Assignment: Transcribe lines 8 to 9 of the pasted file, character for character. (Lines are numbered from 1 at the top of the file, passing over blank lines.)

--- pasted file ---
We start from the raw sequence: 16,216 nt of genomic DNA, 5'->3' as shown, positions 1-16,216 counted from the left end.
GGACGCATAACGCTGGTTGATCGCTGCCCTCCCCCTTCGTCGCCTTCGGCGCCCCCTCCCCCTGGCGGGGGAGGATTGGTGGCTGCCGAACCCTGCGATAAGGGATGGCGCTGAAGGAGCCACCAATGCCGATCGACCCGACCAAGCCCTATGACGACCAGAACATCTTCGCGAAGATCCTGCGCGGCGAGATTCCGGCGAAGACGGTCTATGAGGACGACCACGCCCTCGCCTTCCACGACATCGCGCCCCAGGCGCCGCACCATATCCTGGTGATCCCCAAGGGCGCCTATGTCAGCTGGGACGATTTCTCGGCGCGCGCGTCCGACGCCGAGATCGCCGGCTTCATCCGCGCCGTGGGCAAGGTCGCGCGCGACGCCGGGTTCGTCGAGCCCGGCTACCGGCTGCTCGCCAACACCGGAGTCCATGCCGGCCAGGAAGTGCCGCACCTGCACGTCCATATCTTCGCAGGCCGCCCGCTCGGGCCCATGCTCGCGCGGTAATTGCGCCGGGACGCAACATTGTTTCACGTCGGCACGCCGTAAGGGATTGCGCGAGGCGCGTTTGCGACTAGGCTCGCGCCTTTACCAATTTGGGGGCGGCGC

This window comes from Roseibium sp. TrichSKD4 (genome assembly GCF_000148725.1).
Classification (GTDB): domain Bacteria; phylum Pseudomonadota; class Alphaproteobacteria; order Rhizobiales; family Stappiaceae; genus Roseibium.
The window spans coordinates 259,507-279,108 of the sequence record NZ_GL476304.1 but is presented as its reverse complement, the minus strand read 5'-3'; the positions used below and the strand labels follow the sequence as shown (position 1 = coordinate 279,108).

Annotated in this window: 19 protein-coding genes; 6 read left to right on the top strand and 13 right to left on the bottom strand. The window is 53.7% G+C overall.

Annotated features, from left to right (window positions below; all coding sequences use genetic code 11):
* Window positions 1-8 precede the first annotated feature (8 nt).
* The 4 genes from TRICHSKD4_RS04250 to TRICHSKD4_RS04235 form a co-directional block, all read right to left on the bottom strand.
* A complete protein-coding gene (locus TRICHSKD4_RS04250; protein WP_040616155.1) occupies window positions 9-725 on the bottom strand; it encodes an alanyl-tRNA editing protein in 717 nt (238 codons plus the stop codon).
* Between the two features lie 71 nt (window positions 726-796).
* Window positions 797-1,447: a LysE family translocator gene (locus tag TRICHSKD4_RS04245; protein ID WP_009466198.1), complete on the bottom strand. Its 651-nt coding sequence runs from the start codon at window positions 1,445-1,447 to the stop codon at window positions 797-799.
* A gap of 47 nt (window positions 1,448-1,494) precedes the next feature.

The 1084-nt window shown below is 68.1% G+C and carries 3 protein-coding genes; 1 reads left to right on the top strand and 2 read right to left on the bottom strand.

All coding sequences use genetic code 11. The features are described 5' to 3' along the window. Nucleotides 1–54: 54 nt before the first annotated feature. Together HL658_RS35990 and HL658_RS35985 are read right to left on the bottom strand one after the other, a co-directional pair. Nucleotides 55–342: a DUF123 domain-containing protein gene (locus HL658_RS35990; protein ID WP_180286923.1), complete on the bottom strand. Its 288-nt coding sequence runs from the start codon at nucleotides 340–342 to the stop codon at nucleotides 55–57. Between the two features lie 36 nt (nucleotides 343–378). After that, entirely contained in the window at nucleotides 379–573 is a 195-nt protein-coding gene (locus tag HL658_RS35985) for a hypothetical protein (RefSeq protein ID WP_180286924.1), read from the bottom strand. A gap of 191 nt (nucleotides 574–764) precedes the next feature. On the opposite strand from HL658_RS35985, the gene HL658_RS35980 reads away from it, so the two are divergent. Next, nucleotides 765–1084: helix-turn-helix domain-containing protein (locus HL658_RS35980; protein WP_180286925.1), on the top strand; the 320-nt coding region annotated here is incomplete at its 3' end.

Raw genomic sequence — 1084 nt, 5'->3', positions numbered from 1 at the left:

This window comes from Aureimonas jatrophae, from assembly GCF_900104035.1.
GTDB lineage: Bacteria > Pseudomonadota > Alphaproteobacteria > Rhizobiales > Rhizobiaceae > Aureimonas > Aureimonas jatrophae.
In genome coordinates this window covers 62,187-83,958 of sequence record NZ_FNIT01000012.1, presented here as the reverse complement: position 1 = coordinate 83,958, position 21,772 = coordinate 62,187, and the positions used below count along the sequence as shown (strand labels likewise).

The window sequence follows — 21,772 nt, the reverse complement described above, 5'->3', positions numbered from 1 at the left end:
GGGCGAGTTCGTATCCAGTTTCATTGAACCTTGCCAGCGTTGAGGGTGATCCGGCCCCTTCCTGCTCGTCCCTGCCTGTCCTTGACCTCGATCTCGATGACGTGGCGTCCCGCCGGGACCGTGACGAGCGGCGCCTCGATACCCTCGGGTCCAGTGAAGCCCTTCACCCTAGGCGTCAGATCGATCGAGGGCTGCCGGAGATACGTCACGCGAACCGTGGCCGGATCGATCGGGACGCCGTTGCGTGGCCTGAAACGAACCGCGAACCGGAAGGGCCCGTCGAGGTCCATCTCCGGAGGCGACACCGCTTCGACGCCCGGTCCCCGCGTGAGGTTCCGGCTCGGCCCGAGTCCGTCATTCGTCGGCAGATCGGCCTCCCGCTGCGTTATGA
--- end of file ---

* Window positions 1-8 precede the first annotated feature (8 nt).
* The 4 genes from TRICHSKD4_RS04250 to TRICHSKD4_RS04235 form a co-directional block, all read right to left on the bottom strand.